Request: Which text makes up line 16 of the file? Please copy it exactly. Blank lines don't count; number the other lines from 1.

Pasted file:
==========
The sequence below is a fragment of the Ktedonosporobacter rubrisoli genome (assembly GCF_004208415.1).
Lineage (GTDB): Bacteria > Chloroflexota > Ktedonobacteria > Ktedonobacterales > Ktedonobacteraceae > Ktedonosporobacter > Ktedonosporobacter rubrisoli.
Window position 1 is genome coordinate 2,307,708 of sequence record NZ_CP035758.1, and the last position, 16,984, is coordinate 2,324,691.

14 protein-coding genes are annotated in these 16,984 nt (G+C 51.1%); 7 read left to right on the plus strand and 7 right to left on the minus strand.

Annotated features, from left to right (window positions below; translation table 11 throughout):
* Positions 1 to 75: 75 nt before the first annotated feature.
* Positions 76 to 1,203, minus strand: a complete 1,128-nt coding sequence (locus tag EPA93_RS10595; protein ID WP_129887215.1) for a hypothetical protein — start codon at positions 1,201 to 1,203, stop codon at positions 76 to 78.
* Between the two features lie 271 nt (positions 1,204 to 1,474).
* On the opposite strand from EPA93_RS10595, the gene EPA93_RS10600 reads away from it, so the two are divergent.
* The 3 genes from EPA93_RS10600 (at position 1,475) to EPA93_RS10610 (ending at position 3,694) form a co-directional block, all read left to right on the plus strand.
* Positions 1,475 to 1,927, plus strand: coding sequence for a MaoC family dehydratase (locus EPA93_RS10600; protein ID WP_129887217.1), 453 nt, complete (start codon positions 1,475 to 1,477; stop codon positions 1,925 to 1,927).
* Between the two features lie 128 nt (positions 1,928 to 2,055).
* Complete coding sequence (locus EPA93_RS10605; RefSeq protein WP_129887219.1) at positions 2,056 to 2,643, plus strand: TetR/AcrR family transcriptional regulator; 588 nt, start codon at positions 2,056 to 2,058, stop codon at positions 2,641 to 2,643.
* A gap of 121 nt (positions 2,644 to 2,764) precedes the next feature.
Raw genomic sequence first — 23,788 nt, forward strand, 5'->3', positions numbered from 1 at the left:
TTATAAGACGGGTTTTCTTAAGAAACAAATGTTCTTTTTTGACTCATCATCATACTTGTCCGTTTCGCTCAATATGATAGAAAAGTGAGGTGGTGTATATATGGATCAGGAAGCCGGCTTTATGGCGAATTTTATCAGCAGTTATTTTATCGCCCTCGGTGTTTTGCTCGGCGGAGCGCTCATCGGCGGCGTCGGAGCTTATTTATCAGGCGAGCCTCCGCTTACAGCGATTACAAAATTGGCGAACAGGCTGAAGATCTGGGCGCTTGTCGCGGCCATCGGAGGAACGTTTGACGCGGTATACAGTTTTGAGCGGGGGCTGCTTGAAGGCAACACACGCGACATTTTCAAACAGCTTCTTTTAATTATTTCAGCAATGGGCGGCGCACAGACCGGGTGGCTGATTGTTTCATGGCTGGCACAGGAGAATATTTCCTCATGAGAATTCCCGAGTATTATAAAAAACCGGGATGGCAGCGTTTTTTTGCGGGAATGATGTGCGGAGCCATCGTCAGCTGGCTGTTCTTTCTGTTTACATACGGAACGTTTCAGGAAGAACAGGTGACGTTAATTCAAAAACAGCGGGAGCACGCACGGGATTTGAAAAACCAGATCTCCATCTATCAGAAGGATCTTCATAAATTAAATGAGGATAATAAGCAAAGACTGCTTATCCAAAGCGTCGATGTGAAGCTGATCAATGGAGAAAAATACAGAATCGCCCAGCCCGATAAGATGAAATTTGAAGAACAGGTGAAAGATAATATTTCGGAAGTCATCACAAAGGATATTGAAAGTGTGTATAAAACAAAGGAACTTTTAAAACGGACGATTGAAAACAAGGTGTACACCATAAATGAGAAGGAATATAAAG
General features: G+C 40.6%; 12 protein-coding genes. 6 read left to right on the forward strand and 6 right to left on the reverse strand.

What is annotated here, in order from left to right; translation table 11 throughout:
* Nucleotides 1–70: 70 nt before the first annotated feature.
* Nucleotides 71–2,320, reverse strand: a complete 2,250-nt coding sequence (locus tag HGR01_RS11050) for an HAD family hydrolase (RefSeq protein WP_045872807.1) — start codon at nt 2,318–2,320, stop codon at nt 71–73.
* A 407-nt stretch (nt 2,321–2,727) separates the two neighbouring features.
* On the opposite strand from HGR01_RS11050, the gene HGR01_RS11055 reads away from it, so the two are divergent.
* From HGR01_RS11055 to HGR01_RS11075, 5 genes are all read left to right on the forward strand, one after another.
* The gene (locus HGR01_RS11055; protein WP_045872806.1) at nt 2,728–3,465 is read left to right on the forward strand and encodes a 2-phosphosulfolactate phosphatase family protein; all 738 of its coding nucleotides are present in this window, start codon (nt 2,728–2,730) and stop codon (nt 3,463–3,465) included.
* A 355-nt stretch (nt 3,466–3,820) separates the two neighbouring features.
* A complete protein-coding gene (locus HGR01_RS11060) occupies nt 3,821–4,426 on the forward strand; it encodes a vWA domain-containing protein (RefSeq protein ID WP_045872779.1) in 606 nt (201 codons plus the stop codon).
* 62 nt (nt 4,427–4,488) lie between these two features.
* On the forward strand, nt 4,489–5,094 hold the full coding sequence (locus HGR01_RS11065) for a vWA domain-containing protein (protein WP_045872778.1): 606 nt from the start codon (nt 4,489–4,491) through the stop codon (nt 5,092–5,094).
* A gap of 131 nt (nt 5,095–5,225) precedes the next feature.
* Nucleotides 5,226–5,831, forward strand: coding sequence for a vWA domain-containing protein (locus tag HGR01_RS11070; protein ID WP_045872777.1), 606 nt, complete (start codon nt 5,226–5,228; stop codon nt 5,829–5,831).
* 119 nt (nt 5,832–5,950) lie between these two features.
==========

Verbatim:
TTATAAGACGGGTTTTCTTAAGAAACAAATGTTCTTTTTTGACTCATCATCATACTTGTCCGTTTCGCTCAATATGATAGAAAAGTGAGGTGGTGTATATATGGATCAGGAAGCCGGCTTTATGGCGAATTTTATCAGCAGTTATTTTATCGCCCTCGGTGTTTTGCTCGGCGGAGCGCTCATCGGCGGCGTCGGAGCTTATTTATCAGGCGAGCCTCCGCTTACAGCGATTACAAAATTGGCGAACAGGCTGAAGATCTGGGCGCTTGTCGCGGCCATCGGAGGAACGTTTGACGCGGTATACAGTTTTGAGCGGGGGCTGCTTGAAGGCAACACACGCGACATTTTCAAACAGCTTCTTTTAATTATTTCAGCAATGGGCGGCGCACAGACCGGGTGGCTGATTGTTTCATGGCTGGCACAGGAGAATATTTCCTCATGAGAATTCCCGAGTATTATAAAAAACCGGGATGGCAGCGTTTTTTTGCGGGAATGATGTGCGGAGCCATCGTCAGCTGGCTGTTCTTTCTGTTTACATACGGAACGTTTCAGGAAGAACAGGTGACGTTAATTCAAAAACAGCGGGAGCACGCACGGGATTTGAAAAACCAGATCTCCATCTATCAGAAGGATCTTCATAAATTAAATGAGGATAATAAGCAAAGACTGCTTATCCAAAGCGTCGATGTGAAGCTGATCAATGGAGAAAAATACAGAATCGCCCAGCCCGATAAGATGAAATTTGAAGAACAGGTGAAAGATAATATTTCGGAAGTCATCACAAAGGATATTGAAAGTGTGTATAAAACAAAGGAACTTTTAAAACGGACGATTGAAAACAAGGTGTACACCATAAATGAGAAGGAATATAAAG